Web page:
Can I be honest with you? For someone as devoted to stories as I am, I learned to read very, very late. I was in third grade before I learned. In a year, though, I went from illiterate to college level.
The secret? I fell in love with Goosebumps.
It turns out all I needed was a story about a monster librarian to inspire me.
R.L Stine is a monster in the children’s literature field. He’s published over a thousand books so far. So far! Can you imagine the work ethic and dedication it takes to create that many stories? This is not a man who knows what it feels like to be tapped out. This is not a man who lacks inspiration. This is a man who sits down at his desk every day and puts the words on the page.
I loved Goosebumps and Fear Street, his series for older kids. I loved how scary some were, and how silly others were. I loved that the characters felt like kids I might know. And I loved the twist endings. Even if you could usually see them coming from a mile away.
I loved that it never felt like Stine was talking down to me. The stories didn’t pull any punches. Kids died, or got turned into squirrels, or were already dead to start with. There were real consequences to the actions they took or the situations they found themselves in.
A happy ending isn’t always assured. Which I kind of love, because it’s honest. It’s also honest that sometimes bad things happen when you didn’t do anything to cause them. Some of these characters did things to incite the horrors that befell them. They went places they shouldn’t go. They were mean to their friends. They didn’t listen to their parents. All the usual stuff. But some of these kids didn’t do anything wrong.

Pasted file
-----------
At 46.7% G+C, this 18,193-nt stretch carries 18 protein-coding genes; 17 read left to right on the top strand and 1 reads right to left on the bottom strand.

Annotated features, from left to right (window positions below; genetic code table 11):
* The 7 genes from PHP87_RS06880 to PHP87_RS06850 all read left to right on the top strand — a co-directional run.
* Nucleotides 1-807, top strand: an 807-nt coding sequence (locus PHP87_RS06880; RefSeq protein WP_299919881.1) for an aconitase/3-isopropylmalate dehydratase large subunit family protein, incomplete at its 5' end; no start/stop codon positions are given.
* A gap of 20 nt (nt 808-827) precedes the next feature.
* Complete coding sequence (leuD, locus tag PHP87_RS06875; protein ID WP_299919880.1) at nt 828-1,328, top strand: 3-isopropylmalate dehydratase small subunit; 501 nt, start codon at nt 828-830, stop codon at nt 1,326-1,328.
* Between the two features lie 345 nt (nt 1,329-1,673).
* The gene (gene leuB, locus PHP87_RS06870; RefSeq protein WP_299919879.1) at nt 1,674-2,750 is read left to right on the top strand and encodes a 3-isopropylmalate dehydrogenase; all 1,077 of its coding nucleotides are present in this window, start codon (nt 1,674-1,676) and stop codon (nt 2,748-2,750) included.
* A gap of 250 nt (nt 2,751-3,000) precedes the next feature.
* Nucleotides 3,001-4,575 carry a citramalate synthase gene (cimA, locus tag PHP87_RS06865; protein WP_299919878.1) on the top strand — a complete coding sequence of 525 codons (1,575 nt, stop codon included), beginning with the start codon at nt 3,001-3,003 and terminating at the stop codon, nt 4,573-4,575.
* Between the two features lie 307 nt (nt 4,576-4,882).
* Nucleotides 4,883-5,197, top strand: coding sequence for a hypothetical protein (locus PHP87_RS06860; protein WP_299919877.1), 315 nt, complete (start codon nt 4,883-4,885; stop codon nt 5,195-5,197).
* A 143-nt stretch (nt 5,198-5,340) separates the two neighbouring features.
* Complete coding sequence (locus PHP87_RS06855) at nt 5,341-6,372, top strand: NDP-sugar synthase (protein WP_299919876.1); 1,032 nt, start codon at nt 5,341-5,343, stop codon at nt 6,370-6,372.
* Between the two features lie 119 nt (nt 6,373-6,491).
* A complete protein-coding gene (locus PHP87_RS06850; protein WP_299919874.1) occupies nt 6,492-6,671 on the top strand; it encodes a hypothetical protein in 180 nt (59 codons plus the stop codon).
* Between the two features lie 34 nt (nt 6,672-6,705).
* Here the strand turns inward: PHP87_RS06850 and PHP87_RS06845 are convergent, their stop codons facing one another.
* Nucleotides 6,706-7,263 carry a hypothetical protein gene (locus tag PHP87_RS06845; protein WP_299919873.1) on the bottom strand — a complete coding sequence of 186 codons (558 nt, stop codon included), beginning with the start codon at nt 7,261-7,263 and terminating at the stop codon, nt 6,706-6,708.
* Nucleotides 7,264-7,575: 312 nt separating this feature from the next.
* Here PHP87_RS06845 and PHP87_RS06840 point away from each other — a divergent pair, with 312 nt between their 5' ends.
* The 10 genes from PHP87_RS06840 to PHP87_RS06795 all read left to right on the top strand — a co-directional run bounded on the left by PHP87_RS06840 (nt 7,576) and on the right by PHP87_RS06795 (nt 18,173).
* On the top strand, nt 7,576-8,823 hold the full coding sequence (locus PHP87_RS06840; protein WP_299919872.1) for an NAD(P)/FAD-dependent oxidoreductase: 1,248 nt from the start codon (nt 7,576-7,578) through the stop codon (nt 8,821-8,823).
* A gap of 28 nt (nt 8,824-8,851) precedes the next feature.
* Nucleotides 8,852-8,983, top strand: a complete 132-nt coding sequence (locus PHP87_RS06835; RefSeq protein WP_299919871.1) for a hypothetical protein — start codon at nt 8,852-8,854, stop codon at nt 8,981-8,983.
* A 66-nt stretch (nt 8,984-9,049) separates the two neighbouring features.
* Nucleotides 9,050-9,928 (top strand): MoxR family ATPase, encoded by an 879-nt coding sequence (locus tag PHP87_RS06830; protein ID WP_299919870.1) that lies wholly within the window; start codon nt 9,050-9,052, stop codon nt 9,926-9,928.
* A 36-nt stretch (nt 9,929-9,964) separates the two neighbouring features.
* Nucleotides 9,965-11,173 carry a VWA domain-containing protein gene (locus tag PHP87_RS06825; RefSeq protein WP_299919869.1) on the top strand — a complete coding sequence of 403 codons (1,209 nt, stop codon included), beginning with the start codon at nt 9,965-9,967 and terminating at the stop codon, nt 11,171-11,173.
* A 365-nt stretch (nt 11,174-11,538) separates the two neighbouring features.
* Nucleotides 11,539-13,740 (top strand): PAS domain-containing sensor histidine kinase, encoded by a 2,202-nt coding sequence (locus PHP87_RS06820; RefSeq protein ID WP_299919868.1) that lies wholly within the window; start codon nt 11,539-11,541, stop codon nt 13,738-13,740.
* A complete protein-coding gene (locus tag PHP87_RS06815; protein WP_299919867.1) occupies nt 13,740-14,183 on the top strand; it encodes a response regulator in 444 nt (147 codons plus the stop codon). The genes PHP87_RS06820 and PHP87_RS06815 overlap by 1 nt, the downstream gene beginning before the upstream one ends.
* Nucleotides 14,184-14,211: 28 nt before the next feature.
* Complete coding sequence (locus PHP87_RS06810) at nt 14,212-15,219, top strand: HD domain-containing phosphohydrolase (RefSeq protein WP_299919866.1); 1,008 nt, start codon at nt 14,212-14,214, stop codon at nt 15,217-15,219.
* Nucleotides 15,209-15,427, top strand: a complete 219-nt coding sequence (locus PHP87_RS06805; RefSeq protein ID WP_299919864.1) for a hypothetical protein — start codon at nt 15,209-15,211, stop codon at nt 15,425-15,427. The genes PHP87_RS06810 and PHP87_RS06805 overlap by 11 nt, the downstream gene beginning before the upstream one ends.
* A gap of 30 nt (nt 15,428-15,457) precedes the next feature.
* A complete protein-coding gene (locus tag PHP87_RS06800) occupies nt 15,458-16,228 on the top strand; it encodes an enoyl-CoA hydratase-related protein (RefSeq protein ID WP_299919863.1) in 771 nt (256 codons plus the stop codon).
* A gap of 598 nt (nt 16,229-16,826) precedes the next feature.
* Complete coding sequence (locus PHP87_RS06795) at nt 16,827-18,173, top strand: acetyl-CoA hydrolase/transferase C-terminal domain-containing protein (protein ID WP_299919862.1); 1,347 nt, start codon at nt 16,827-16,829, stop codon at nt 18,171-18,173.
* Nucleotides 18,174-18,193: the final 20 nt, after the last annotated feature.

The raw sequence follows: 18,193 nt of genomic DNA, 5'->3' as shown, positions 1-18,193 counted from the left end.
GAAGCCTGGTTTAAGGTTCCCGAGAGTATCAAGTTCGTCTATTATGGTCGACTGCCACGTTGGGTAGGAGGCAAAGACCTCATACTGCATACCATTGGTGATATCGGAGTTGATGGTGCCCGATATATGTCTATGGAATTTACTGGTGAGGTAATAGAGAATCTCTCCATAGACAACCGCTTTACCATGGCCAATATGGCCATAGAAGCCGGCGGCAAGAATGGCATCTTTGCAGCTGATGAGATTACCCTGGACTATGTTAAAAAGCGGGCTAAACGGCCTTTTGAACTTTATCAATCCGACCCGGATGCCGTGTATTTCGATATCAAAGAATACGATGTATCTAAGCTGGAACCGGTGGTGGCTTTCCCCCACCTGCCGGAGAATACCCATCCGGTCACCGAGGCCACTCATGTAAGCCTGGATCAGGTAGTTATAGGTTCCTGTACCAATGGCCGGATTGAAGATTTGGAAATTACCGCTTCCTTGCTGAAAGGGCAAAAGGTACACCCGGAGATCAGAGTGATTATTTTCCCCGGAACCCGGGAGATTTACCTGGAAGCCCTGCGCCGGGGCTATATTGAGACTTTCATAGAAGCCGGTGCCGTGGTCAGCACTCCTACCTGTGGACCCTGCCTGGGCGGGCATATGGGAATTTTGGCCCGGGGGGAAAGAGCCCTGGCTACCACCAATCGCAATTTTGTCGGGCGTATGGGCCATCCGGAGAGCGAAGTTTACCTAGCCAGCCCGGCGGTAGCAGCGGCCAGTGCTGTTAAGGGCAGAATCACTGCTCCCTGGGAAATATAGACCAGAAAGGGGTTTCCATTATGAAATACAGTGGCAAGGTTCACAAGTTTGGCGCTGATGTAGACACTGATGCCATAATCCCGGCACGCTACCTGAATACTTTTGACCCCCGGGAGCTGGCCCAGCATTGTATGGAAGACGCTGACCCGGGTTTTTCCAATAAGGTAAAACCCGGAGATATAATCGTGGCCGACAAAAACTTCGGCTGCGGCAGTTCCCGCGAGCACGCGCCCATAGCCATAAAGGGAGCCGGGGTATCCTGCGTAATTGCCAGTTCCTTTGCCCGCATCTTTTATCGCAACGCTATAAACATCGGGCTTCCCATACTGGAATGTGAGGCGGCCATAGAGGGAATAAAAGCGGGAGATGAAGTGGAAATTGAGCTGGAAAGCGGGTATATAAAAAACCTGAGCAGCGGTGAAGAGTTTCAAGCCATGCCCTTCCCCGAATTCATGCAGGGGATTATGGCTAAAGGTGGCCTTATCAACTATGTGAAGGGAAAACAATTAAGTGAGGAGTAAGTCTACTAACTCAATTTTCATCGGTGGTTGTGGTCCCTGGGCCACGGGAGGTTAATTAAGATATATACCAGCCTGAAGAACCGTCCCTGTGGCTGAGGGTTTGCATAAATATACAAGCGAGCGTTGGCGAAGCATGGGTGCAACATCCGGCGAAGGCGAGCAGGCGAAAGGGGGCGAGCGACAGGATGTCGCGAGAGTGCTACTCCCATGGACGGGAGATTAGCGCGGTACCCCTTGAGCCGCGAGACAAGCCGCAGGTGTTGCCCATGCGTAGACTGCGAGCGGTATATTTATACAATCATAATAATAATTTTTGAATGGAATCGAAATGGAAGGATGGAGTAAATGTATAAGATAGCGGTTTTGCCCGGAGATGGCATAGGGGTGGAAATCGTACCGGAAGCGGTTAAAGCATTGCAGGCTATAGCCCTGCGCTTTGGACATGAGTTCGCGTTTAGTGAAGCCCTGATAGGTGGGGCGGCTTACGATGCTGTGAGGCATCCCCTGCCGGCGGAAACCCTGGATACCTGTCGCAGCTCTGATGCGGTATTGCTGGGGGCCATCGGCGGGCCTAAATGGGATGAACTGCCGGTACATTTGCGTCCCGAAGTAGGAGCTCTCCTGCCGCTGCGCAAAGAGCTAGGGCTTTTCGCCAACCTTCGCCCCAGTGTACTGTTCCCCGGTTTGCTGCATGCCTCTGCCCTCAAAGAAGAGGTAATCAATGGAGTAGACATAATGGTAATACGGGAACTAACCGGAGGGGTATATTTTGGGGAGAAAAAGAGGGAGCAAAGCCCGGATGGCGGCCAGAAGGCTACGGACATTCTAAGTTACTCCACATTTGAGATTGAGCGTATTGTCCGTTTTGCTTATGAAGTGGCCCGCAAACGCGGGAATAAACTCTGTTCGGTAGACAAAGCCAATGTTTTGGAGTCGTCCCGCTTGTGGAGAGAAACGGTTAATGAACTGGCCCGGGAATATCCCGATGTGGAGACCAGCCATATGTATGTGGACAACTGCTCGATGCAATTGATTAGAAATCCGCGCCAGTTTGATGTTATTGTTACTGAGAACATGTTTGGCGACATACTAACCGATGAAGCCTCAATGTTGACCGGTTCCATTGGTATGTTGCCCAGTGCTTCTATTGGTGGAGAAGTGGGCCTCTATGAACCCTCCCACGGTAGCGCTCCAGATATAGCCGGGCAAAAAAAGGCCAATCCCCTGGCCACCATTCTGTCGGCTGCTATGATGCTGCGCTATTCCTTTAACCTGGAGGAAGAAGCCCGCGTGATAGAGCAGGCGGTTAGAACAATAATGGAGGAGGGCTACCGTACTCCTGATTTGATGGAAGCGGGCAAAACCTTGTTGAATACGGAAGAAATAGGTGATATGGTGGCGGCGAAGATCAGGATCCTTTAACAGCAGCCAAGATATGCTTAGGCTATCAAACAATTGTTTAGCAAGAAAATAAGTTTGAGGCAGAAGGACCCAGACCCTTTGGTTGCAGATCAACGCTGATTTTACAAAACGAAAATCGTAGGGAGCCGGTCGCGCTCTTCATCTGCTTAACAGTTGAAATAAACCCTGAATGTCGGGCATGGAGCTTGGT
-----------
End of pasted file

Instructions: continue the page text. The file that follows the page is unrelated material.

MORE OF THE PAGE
They went to summer camp.
Their family bought a new house.
They went to the library.
These are innocent things that people do, yet the kids still suffered.
Again, that’s honest. It’s real. Maybe you won’t be attacked by a ghost dog if you move into a new house. But maybe the roof is bad and you didn’t know before. That’s not on you.
Aside from the clear lesson that anything horrible can happen to you at any time, there weren’t a lot of morals in these books.
And I kind of love that they were for entertainment purposes only. I get that we want kids to learn, and learn a lot. Their brains are so mushy at that age, we can just shove a ton of facts in there and they’ll stick. Anything that is just for fun seems like a waste of that precious prime learning time.
But that’s exhausting for kids! And it can be a big reason why kids don’t want to read. Everything is educational, everything takes effort. Nothing can just be fun for fun’s sake.
Fun is something we’re missing out on in our lives. As adults, and as kids. Reading should be fun. Stories should be fun. And sometimes, they can just be fun, without trying to sneak learning or morals in there too. Sometimes we can just have macaroni and cheese, without sneaking broccoli into the recipe.
Here then are the lessons that I learned from R.L Stine.
-Don’t talk down to your audience. They’re probably tougher than you think.
-There is a never-ending well of stories. You have as many books in you as you have the time to write.
-There doesn’t have to be a moral to every story. Even if it’s a story for kids.
-Stories should be fun first, before anything else.
Don’t miss the rest of this series, where I talked about Stephen King and George Romero.
My first horror novel is ready to debut! You can preorder Quiet Apocalypse now on Smashwords or Amazon.
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